“They got our cat out,” said homeowner Bob Kary. “Someone took a barbell and knocked out the window and got the cat out.”
Kary said that was pretty amazing because the cat normally hides in the basement when there was a storm.
Kary and his wife, Theresa, had gone to visit friend at a cottage on the Muskegon River and were not aware of the fire until they received cell phone calls about it. Their older son, Kyle, was gone to college; while their younger son, Tyler, was away at a camp.
“We were going tubing, but the storm came up on the river, so we didn’t go,” Kary said. “Luckily, someone had to go to the truck to get a towel and the phones were ringing all over the place.”
The messages were from Bob’s brother, Chris Kary, who lives about a mile away.
“We were coming back from Grand Haven and saw the smoke and the fire trucks,” Chris said.
“We were worried it was our house,” Cheryl added.
By the time they arrived on the scene, the house “was really going,” Chris said.
Neighbor Chuck Hecksel, who lives just down the road, said the area has so many trees that they didn’t realize there was a fire until his mother came over and said her telephone was out, and that the neighbor’s house was on fire.
Joann Hecksel said her granddaughter, Tiffany, saw the fire first. They went to use the phone, but discovered it was not working. That’s when they went to Chuck’s house.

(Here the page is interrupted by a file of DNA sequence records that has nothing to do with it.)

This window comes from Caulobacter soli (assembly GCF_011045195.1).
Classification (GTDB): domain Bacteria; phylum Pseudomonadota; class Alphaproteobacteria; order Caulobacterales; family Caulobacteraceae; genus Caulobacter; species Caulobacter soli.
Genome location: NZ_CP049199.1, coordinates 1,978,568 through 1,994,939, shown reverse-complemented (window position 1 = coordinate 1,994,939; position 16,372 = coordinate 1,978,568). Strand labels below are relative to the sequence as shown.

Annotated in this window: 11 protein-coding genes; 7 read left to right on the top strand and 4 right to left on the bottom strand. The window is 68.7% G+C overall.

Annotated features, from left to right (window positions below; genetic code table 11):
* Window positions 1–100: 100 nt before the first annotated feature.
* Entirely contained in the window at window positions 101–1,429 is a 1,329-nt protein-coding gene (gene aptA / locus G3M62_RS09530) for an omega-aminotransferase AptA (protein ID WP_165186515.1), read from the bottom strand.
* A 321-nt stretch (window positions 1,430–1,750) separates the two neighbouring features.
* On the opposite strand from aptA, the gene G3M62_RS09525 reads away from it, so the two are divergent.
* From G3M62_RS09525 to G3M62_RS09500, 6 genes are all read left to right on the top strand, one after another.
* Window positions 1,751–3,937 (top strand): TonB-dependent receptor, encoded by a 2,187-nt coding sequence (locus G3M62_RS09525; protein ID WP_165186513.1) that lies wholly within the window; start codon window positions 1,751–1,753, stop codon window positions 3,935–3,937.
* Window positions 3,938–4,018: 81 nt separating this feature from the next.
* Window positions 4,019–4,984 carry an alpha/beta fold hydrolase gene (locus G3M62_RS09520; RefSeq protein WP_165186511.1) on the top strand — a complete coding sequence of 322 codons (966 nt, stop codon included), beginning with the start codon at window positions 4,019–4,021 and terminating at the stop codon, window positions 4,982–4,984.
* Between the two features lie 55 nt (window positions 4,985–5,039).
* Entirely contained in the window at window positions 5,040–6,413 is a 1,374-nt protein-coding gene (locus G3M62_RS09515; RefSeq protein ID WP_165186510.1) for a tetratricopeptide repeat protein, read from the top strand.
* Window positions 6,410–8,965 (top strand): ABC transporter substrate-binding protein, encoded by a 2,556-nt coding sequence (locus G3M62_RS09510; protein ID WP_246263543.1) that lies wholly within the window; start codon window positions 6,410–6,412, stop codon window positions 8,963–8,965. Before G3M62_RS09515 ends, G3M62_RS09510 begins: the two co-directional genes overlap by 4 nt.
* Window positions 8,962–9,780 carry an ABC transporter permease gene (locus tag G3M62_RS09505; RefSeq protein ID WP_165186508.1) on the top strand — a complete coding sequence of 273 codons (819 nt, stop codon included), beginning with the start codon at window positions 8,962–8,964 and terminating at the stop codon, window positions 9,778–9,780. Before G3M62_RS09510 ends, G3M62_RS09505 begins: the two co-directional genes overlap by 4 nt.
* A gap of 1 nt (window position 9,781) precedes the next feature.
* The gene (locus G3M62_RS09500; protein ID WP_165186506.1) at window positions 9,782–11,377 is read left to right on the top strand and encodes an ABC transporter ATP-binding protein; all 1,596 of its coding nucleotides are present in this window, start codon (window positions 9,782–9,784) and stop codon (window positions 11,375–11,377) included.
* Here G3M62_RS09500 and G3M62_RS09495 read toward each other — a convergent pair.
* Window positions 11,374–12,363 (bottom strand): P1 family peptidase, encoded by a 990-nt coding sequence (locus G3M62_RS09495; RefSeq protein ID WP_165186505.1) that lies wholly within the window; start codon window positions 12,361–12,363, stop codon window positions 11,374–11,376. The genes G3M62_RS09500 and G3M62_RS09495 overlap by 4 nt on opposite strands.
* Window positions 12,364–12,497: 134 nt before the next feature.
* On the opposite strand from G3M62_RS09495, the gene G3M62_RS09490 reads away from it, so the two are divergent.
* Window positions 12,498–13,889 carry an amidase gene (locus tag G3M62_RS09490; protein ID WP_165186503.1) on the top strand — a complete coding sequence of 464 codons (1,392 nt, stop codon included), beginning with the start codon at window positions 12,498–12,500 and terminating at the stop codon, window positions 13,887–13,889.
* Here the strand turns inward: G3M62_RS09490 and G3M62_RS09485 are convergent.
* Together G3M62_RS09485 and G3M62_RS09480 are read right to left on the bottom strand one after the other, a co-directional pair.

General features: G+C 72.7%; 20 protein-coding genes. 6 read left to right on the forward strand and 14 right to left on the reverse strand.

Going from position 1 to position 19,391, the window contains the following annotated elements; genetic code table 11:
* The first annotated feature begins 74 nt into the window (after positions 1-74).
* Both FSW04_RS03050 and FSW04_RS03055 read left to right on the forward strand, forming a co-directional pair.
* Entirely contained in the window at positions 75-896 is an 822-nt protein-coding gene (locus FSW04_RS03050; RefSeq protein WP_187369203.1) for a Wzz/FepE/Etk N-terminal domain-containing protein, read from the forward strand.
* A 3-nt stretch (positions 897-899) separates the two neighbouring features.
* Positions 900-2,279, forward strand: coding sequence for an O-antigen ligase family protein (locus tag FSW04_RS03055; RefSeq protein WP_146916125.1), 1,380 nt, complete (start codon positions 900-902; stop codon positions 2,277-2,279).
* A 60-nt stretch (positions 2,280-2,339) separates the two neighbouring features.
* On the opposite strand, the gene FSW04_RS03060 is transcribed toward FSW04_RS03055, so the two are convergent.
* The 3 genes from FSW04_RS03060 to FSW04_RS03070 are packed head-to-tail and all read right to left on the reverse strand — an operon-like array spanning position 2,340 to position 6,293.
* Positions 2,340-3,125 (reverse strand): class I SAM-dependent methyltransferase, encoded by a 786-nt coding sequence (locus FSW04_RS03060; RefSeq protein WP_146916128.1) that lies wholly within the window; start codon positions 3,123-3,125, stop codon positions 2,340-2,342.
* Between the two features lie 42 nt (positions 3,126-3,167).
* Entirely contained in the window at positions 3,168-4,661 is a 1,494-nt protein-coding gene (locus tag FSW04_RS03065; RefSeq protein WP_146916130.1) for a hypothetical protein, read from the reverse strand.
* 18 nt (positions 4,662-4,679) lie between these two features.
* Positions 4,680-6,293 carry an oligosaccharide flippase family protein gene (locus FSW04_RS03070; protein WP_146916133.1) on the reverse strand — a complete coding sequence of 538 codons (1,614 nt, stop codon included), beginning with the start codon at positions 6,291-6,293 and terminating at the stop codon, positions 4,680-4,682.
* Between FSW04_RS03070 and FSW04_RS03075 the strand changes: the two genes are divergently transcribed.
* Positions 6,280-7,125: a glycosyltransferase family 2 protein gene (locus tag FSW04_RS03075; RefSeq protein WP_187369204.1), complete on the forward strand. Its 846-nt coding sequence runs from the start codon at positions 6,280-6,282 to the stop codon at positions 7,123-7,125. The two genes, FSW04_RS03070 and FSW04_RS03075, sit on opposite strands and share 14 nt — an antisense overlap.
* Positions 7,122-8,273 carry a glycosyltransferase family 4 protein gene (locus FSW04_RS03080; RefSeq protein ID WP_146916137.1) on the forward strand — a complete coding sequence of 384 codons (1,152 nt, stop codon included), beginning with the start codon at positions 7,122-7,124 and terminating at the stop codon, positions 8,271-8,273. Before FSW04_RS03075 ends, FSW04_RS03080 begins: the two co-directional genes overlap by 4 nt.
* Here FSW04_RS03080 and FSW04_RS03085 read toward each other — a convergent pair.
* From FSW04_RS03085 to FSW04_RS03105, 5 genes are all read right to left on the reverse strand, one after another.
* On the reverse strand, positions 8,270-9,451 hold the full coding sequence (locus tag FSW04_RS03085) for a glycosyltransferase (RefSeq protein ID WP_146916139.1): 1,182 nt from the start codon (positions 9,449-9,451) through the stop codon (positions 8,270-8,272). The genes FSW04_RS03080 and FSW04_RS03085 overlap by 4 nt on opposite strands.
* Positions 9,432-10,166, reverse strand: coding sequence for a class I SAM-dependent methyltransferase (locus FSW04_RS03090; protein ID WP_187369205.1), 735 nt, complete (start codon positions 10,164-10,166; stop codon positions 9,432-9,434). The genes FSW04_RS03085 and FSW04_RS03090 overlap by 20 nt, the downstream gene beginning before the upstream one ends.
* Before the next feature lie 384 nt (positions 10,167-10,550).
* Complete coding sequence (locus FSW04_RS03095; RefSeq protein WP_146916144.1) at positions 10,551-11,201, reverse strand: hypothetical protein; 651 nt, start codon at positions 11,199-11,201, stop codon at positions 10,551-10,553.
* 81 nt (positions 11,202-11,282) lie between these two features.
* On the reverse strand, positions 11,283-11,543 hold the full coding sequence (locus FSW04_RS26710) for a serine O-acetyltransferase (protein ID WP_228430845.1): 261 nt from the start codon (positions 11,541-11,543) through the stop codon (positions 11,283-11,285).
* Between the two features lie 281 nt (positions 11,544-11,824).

Chuck said he went over to the house right away, saw a lot of smoke and a “little bit of flames.
"It was all black inside,” he said. “There was a big boom right before that."
Firefighters arriving on the scene immediately went into a defensive mode — fighting the fire from the outside, said Crockery Township Fire Chief Gary Dreyer. They also immediately called for assistance from several area departments, “because of the delay in notification and because of extensive heat,” he said.
Firefighters attacked the blaze in shifts, because of the extent of the fire and the muggy heat left by the storm. Several tanker trucks shuttled water from the Crockery fire station on 112th Avenue to some portable tanks set up on the road in front of the house. The water was pumped to engines and then sprayed onto the house.
The majority of the fire was out at 2:45 p.m.; but many of the firefighters stayed on the scene, putting out hot spots, pulling the burned structure apart, and then spraying the house with foam to prevent a rekindle.
The fire departments cleared the scene as the afternoon continued. Crockery firefighters cleared at 7:22 p.m.
“This is all I’ve got,” said Kary as he pointed to his tank top and shorts. He noted that the American Red Cross was responding to the scene and would be providing them with clothes and lodging.
Kary said the home had been built about 70 years ago by his father, John Kary, now 92, who lives next door. Bob and Theresa have lived there for the last 21 years.
Kary said he’s the house is insured, and he was glad that everybody was safe.
“But it’s tough to see your home of so many years be no more,” he said.